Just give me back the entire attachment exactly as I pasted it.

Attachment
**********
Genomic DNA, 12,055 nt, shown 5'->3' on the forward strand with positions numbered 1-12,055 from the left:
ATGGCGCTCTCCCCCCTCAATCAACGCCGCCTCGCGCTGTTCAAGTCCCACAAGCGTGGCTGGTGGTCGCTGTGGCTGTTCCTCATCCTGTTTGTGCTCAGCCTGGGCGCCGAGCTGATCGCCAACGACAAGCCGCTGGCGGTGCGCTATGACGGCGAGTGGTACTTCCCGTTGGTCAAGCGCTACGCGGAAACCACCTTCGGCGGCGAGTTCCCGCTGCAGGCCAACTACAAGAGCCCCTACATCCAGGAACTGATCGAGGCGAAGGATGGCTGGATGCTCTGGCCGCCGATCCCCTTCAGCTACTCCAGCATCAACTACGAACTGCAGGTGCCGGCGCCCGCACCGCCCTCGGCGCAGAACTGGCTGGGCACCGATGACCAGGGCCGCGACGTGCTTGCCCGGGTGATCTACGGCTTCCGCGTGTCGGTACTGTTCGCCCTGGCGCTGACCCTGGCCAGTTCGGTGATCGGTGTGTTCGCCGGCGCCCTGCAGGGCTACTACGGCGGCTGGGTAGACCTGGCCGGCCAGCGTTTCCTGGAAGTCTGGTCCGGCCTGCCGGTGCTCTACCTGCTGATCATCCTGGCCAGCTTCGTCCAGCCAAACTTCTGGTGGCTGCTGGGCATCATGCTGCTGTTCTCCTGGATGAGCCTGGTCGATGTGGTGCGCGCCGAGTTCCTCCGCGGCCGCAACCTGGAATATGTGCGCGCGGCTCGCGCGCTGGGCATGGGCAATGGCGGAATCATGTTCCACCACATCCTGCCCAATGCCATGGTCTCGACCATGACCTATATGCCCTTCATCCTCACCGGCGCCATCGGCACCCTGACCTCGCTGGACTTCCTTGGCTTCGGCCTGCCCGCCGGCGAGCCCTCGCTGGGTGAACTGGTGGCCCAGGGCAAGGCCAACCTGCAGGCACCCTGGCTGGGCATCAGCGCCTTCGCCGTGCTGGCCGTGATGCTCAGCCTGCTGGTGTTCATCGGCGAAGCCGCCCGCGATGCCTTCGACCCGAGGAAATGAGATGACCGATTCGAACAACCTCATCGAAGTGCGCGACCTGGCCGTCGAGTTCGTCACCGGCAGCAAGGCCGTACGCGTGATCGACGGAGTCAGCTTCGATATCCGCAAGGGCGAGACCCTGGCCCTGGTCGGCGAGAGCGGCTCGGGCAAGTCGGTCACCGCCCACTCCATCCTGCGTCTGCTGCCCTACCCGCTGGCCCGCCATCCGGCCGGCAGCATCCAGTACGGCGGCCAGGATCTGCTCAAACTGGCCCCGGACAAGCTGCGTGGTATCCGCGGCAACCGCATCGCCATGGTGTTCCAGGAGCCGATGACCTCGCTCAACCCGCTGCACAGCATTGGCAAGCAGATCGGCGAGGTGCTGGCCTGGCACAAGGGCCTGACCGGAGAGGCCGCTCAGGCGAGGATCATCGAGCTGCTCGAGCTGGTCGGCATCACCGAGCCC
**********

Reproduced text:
Genomic DNA, 12,055 nt, shown 5'->3' on the forward strand with positions numbered 1-12,055 from the left:
ATGGCGCTCTCCCCCCTCAATCAACGCCGCCTCGCGCTGTTCAAGTCCCACAAGCGTGGCTGGTGGTCGCTGTGGCTGTTCCTCATCCTGTTTGTGCTCAGCCTGGGCGCCGAGCTGATCGCCAACGACAAGCCGCTGGCGGTGCGCTATGACGGCGAGTGGTACTTCCCGTTGGTCAAGCGCTACGCGGAAACCACCTTCGGCGGCGAGTTCCCGCTGCAGGCCAACTACAAGAGCCCCTACATCCAGGAACTGATCGAGGCGAAGGATGGCTGGATGCTCTGGCCGCCGATCCCCTTCAGCTACTCCAGCATCAACTACGAACTGCAGGTGCCGGCGCCCGCACCGCCCTCGGCGCAGAACTGGCTGGGCACCGATGACCAGGGCCGCGACGTGCTTGCCCGGGTGATCTACGGCTTCCGCGTGTCGGTACTGTTCGCCCTGGCGCTGACCCTGGCCAGTTCGGTGATCGGTGTGTTCGCCGGCGCCCTGCAGGGCTACTACGGCGGCTGGGTAGACCTGGCCGGCCAGCGTTTCCTGGAAGTCTGGTCCGGCCTGCCGGTGCTCTACCTGCTGATCATCCTGGCCAGCTTCGTCCAGCCAAACTTCTGGTGGCTGCTGGGCATCATGCTGCTGTTCTCCTGGATGAGCCTGGTCGATGTGGTGCGCGCCGAGTTCCTCCGCGGCCGCAACCTGGAATATGTGCGCGCGGCTCGCGCGCTGGGCATGGGCAATGGCGGAATCATGTTCCACCACATCCTGCCCAATGCCATGGTCTCGACCATGACCTATATGCCCTTCATCCTCACCGGCGCCATCGGCACCCTGACCTCGCTGGACTTCCTTGGCTTCGGCCTGCCCGCCGGCGAGCCCTCGCTGGGTGAACTGGTGGCCCAGGGCAAGGCCAACCTGCAGGCACCCTGGCTGGGCATCAGCGCCTTCGCCGTGCTGGCCGTGATGCTCAGCCTGCTGGTGTTCATCGGCGAAGCCGCCCGCGATGCCTTCGACCCGAGGAAATGAGATGACCGATTCGAACAACCTCATCGAAGTGCGCGACCTGGCCGTCGAGTTCGTCACCGGCAGCAAGGCCGTACGCGTGATCGACGGAGTCAGCTTCGATATCCGCAAGGGCGAGACCCTGGCCCTGGTCGGCGAGAGCGGCTCGGGCAAGTCGGTCACCGCCCACTCCATCCTGCGTCTGCTGCCCTACCCGCTGGCCCGCCATCCGGCCGGCAGCATCCAGTACGGCGGCCAGGATCTGCTCAAACTGGCCCCGGACAAGCTGCGTGGTATCCGCGGCAACCGCATCGCCATGGTGTTCCAGGAGCCGATGACCTCGCTCAACCCGCTGCACAGCATTGGCAAGCAGATCGGCGAGGTGCTGGCCTGGCACAAGGGCCTGACCGGAGAGGCCGCTCAGGCGAGGATCATCGAGCTGCTCGAGCTGGTCGGCATCACCGAGCCC